phase coherence of the system, we plot the snapshot of the
phases of the pendula in Fig. 7. From Eq. (3) one can write
Xi= cosθi=
xi
??x2
??x2
i+ y2
yi
i
?,
?.
(4a)
Yi= sinθi=
i+ y2
i
(4b)
The Kuramoto order parameter r which quantifies the strength
of phase coherence is given by reiψ=1
r = 0 phase coherence is absent in the system and when
r ≈ 1 there is complete phase coherence in the system. Thus
r essentially quantifies the strength of phase coherence. To
be more quantitative one can use the time averaged order
parameter R =1
corresponds to phase incoherence, while a value near to unity
N
?N
j=1eiθj. When
T
?T
0rdt so that its low value (near to zero)
1
0.5
0
0.5
1
0 0.5
Xi
1
Yi
(d)
1
0.5
0
0.5
1
0 0.5
Xi
1
Yi
(b)
1
0.5
0
0.5
1
0 0.5
Xi
1
Yi
(c)
1
0.5
0
0.5
1
0 0.5
Xi
1
Yi
(a)
FIG. 7. Snapshotsofthephaseportraitsonthe(Xi,Yi)planeofthe
ringnetworkwithXi= cosθiandYi= sinθi.Here(a)correspondsto
C = 0.05and(b)–(d)correspondtoFigs.5(d)–5(f)withC = 0.5and
thestrengthoftheimpuritiesbeing20%, 50%,and70%,respectively.
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0.8
0.9
1
9300 9330
t
9360
r
(b)
0.24
0.28
0.32
9300 9330
t
9360
r
(a)
FIG. 8. Time evolution of the Kuramoto order parameter r for (a)
C = 0.05[Figs.7(a)and7(b)]C = 0.5with20%impurity[Fig.7(b)].
corresponds to phase coherence. Throughout the paper we
have estimated R for an average over 1200 time units.
Using Eqs. (4) (where the xiare wrapped to be between 0
and 2π) we have plotted the distribution of phases associated
with Eq. (2) in the (Xi,Yi) plane in Fig. 7. We present the
results for two specific values of the coupling strength C for
the same value of delay parameter τ = 1.5, that is for a low
value of coupling C = 0.05 with 20% impurity [Fig. 7(a)] and
forC = 0.5with20%, 50%,and70%impuritiesinFigs.7(b)–
7(d), respectively. The phases of the pendula are distributed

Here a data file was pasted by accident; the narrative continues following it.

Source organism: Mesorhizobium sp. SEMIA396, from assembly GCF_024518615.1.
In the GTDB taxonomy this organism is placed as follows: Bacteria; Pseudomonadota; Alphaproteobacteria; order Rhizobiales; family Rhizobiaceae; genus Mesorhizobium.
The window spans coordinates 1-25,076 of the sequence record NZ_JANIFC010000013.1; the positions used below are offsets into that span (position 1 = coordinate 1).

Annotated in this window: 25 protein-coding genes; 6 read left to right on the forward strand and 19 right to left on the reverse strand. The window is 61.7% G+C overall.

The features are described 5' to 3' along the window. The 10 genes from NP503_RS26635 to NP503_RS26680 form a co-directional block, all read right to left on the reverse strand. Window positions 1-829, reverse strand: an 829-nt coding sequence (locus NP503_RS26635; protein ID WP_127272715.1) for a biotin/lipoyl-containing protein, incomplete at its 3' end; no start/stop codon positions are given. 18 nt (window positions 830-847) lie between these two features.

apart on the unit circle for C = 0.05, as illustrated in Fig. 7(a),
indicating a poor or a very low coherence of the pendula,
whichisalsoconfirmedbythelowvalueofthetimeaverageof
the Kuramoto order parameter R = 0.316. The time evolution
of the corresponding order parameter r itself is depicted in
Fig. 8(a). The phases of the pendula in the entire network
corresponding to Figs. 5(d)–5(f), that is for C = 0.5 with
20%, 50%,and70%impurities,aredepictedinFigs.7(d)–7(f),
respectively. The phases are now confined to a much smaller
region on the unit circle for C = 0.5 in the presence of the
delay coupling confirming thedelayenhanced phasecoherent
oscillations of the entire network. This is indeed confirmed
by much higher values of the time averaged order parameter
R = 0.964, 0.973, and 0.982 for Figs. 7(b)–7(d), respectively.
Also, the time evolution of the order parameter corresponding
to Fig. 7(b) is shown in Fig. 8(b). Thus we have confirmed
the existence of delayenhanced phasecoherent oscillations
in the entire network of delay coupled pendula for appropriate
coupling strength C.
C. Possible mechanism
Twosimplemechanismweresuggestedfortamingofchaos
by disorder and fostering of periodic patterns in the array
without delay in Ref. [19]. Indeed, we find the manifestations
of both these mechanism in the delay coupled networks as
well under appropriate conditions. It is essential to understand
the first of these two mechanism to understand the mechanism
behind the delay induced coherent chaotic oscillations. The
first mechanism depends on the topological features of the
attractors. The periodic disorder needed to stabilize a chaotic